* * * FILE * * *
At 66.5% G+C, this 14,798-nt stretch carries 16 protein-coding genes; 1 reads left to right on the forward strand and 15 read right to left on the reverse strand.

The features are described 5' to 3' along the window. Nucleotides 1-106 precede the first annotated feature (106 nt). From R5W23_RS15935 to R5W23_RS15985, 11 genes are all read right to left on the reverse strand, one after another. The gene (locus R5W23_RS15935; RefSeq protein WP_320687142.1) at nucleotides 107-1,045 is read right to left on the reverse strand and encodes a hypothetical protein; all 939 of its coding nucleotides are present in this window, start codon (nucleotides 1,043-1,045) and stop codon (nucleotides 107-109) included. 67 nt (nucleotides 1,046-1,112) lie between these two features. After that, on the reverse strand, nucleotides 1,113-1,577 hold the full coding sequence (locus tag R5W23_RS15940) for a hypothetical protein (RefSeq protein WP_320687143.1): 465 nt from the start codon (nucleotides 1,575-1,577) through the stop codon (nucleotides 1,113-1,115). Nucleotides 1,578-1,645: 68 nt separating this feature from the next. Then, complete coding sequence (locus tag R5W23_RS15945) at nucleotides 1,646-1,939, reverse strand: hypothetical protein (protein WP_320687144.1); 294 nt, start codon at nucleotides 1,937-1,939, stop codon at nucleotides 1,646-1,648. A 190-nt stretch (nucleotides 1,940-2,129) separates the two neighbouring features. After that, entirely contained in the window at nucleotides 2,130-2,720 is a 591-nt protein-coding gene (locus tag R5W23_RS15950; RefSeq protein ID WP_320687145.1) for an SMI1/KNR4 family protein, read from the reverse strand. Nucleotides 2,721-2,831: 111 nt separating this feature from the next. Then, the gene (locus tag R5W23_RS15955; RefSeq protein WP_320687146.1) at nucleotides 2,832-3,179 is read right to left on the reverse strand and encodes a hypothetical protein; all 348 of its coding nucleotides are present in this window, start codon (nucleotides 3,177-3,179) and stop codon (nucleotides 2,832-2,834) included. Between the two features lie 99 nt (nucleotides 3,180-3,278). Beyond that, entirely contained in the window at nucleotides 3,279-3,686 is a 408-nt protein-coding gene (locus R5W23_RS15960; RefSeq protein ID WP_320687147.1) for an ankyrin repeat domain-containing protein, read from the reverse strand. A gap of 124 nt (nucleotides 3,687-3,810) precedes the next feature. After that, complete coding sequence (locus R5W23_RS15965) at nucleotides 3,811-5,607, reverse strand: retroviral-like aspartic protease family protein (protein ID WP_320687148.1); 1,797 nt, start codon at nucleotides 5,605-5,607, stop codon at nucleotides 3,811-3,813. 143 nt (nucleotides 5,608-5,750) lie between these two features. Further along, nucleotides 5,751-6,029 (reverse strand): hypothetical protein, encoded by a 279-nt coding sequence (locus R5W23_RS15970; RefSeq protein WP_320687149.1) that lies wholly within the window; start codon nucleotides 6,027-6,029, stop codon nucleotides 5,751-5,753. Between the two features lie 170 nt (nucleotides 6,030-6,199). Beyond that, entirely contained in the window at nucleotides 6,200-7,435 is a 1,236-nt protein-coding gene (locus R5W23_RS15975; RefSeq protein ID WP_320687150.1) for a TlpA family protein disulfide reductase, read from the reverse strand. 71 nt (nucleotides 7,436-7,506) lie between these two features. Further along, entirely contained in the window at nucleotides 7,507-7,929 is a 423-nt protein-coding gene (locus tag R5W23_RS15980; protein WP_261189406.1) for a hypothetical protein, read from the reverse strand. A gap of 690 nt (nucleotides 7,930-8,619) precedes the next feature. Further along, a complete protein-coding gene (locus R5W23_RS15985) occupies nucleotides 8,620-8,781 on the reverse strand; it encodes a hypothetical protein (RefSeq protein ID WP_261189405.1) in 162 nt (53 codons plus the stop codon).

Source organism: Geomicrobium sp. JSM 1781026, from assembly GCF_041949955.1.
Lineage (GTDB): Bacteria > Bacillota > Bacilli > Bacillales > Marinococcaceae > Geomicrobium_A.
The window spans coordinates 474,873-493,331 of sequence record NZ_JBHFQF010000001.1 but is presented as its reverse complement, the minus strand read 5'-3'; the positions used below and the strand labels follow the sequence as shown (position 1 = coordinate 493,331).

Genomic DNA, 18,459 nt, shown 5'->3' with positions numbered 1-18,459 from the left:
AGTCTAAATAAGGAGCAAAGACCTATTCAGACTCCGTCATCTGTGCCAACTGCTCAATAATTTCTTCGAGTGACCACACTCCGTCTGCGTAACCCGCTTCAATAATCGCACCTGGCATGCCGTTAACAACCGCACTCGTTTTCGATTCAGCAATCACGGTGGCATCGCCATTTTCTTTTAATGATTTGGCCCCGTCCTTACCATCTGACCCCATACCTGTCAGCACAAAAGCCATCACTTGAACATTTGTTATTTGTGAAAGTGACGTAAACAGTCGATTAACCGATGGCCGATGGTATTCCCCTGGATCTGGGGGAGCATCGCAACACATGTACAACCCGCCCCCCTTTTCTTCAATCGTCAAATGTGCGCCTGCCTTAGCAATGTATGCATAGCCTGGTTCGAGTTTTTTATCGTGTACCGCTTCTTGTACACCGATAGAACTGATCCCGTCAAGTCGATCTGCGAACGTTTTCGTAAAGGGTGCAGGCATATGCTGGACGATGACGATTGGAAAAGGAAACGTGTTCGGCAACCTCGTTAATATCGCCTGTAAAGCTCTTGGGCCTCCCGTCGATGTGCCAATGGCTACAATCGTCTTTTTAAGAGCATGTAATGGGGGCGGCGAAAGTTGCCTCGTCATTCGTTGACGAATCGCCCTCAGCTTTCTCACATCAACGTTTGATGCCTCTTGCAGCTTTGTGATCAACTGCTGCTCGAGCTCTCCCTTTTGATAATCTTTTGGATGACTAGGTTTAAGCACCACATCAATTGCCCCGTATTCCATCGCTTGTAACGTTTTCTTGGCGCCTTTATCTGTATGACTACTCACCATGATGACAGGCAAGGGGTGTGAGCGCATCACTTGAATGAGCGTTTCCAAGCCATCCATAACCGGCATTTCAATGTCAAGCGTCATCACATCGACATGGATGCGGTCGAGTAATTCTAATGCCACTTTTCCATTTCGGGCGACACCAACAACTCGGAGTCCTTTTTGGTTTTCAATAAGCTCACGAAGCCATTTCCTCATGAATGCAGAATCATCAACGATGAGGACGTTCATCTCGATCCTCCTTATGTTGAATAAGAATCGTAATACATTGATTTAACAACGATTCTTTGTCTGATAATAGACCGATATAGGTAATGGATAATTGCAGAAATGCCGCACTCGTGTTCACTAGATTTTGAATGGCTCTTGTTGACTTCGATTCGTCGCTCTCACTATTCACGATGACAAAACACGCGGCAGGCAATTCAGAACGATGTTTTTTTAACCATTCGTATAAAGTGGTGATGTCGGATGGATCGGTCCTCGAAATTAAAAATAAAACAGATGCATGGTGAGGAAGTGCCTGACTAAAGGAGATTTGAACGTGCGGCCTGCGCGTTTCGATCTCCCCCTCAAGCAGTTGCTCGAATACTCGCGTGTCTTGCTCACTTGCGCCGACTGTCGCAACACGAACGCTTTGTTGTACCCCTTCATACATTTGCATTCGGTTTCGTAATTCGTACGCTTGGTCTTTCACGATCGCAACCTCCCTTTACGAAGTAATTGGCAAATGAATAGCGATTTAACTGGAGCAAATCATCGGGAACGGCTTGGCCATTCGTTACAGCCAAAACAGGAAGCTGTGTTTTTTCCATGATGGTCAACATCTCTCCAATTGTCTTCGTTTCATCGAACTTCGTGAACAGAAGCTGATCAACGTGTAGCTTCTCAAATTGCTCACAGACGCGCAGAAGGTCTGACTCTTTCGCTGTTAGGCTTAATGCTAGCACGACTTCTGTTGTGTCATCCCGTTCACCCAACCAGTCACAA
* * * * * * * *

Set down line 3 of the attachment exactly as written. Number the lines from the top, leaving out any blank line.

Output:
Source organism: Geomicrobium sp. JSM 1781026, from assembly GCF_041949955.1.